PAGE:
Either way, Russell's days in Chicago are numbered and his play on the field took another big step back in 2018 as he fought through a hand injury and experienced a major dip in power. With his performance on the field and the off-field issues, it will be hard to justify a contract worth somewhere in the neighborhood of $4 million in his second year of arbitration (prorated, with a month's worth of pay taken out for the suspension).

Even if Russell is on the roster in 2019, Javy Baez is unquestionably the shortstop for at least the first month while Russell is on suspension. 

But what about beyond Baez if the Cubs want to give him a breather or disaster strikes and he's forced to miss time with an injury?

At the moment, there's nothing but question marks on the current Cubs shortstop depth chart throughout the entire organization and they're certainly going to need other options at the most important defensive position (outside of pitcher/catcher). 

There's David Bote, who subbed in for Baez at short once in September when Baez needed a break and Russell was on the disabled list. But while Bote's defense at third base and second base has opened eyes around the Cubs, he has only played 45 games at short across seven minor-league seasons, including 15 games in 2018. There's also the offensive question marks with the rookie, who hit just .176 with a .559 OPS and 40 strikeouts in 108 at-bats after that epic ultimate grand slam on Aug. 12.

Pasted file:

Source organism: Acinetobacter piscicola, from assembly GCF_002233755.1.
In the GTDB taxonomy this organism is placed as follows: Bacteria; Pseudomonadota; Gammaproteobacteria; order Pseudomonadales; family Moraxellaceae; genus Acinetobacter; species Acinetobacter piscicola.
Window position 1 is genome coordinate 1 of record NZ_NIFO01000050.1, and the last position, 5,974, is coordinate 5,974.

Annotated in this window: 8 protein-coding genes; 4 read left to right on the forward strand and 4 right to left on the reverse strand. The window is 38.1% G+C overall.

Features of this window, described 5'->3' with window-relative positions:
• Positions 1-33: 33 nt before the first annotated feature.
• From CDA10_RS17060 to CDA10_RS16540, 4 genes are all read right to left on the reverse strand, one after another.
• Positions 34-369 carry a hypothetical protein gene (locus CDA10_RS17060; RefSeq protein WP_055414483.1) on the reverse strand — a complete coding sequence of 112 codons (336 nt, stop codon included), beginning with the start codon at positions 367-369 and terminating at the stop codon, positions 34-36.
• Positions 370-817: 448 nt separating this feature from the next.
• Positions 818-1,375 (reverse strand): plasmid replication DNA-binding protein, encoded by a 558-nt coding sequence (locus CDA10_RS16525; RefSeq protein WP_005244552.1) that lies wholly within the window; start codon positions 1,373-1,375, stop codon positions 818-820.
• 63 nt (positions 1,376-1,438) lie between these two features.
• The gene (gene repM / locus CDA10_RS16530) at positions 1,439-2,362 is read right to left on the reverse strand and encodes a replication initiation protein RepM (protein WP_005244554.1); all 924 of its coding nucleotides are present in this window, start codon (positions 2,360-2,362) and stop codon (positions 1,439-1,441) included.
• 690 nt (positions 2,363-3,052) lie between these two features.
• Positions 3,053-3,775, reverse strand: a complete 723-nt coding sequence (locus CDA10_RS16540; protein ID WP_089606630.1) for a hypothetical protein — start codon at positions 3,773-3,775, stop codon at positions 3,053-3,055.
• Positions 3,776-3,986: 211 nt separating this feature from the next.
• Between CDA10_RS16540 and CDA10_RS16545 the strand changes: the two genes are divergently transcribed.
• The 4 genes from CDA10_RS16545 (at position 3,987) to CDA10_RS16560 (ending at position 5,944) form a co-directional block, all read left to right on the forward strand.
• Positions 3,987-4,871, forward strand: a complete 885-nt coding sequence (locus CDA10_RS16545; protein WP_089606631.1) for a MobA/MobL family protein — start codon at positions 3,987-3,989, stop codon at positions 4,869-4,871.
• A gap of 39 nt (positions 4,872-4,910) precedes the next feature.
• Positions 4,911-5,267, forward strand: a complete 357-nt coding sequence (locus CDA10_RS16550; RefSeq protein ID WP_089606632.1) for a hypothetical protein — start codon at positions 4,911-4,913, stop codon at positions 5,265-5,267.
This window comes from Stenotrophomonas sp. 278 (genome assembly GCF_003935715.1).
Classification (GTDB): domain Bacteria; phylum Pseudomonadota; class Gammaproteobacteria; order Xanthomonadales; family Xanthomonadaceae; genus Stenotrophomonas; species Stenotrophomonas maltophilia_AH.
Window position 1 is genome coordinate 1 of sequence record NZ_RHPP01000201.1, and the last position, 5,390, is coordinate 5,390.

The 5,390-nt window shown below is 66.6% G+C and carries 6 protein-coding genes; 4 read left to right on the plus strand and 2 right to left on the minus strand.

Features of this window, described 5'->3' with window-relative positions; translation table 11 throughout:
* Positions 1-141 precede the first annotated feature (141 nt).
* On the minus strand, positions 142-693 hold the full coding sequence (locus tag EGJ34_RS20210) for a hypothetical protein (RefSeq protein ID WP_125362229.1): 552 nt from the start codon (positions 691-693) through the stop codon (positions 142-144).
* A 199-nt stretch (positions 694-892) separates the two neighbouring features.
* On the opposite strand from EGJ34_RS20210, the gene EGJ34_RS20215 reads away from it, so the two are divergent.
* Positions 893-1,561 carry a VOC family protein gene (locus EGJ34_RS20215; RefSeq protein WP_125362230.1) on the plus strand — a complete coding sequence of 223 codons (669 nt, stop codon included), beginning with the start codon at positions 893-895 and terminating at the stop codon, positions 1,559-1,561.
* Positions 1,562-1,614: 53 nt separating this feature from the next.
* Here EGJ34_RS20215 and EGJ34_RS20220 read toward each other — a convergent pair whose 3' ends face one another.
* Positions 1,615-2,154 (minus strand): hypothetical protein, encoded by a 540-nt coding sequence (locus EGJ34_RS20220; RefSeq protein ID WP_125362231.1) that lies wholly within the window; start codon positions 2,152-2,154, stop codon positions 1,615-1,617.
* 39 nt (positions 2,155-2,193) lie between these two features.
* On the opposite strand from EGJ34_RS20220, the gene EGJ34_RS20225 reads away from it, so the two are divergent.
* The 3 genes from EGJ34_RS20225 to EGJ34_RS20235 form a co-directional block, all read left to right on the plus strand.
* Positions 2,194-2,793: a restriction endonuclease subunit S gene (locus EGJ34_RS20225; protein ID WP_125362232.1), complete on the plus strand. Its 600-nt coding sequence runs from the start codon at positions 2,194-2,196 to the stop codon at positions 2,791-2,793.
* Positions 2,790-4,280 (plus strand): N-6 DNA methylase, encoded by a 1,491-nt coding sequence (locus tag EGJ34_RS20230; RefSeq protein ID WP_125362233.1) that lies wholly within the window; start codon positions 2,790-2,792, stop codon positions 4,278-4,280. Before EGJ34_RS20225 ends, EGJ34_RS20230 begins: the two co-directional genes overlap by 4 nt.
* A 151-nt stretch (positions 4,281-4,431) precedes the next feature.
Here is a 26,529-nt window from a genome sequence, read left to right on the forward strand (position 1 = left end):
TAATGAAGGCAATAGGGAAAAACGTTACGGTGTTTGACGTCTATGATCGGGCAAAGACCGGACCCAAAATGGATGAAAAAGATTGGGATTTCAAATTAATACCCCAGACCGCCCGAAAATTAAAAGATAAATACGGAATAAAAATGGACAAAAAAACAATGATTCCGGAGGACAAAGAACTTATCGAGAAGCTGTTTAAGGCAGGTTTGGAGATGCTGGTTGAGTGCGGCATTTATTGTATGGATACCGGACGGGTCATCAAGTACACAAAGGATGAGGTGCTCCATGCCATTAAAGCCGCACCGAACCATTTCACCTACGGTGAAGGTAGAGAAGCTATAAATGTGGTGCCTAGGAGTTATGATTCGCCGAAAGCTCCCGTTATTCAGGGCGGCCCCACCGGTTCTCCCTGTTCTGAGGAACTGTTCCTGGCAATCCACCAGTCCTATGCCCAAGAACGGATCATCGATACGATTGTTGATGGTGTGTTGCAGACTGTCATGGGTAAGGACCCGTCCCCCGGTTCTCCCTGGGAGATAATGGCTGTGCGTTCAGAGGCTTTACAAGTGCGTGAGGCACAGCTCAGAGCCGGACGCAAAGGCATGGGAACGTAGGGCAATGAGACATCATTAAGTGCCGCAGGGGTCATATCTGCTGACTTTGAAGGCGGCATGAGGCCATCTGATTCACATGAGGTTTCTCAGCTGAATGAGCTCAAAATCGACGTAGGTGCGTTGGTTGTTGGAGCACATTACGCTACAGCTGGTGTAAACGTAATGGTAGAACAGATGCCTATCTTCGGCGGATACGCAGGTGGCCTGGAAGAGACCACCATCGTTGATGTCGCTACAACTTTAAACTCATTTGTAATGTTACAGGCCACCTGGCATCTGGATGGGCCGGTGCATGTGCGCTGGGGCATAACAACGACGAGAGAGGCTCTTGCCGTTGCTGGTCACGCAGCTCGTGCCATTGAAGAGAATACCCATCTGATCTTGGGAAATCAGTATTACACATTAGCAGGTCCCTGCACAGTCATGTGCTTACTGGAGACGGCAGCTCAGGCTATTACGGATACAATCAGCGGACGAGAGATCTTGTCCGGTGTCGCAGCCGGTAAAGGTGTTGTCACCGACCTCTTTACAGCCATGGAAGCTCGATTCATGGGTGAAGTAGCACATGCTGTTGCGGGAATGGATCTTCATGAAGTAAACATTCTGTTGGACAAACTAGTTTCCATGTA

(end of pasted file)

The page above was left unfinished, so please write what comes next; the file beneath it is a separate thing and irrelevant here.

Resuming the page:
The Cubs' other current shortstop options include Mike Freeman (a 31-year-old career minor-leaguer), Ben Zobrist (who will be 38 in 2019 and has played all of 13 innings at shortstop since 2014), Ryan Court (a 30-year-old career minor leaguer) and Chesny Young (a 26-year-old minor-leaguer who has posted a .616 OPS in 201 Triple-A games).

Maybe Joe Maddon would actually deploy Kris Bryant at shortstop in case of emergency like a Baez injury ("necessity is the mother of invention," as Maddon loves to say), but that seems a lot more like a fun talking point than a legit option at this current juncture.

So even if Russell sticks around, there's no way the Cubs can go into the first month of the season with just Baez and Bote as the only shortstop options on a team that with World Series or bust expectations.

The Cubs will need to acquire some shortstop depth this winter in some capacity, whether it's adding to the Triple-A Iowa roster or getting a veteran who can also back up other positions. Right now, the free agent pool of potential shortstops is pretty slim beyond Manny Machado.

Epstein always says he and his front office look to try to mitigate risk and analyze where things could go wrong to sink the Cubs' season and through that lense, shortstop is suddenly right up there behind adding more bullpen help this winter.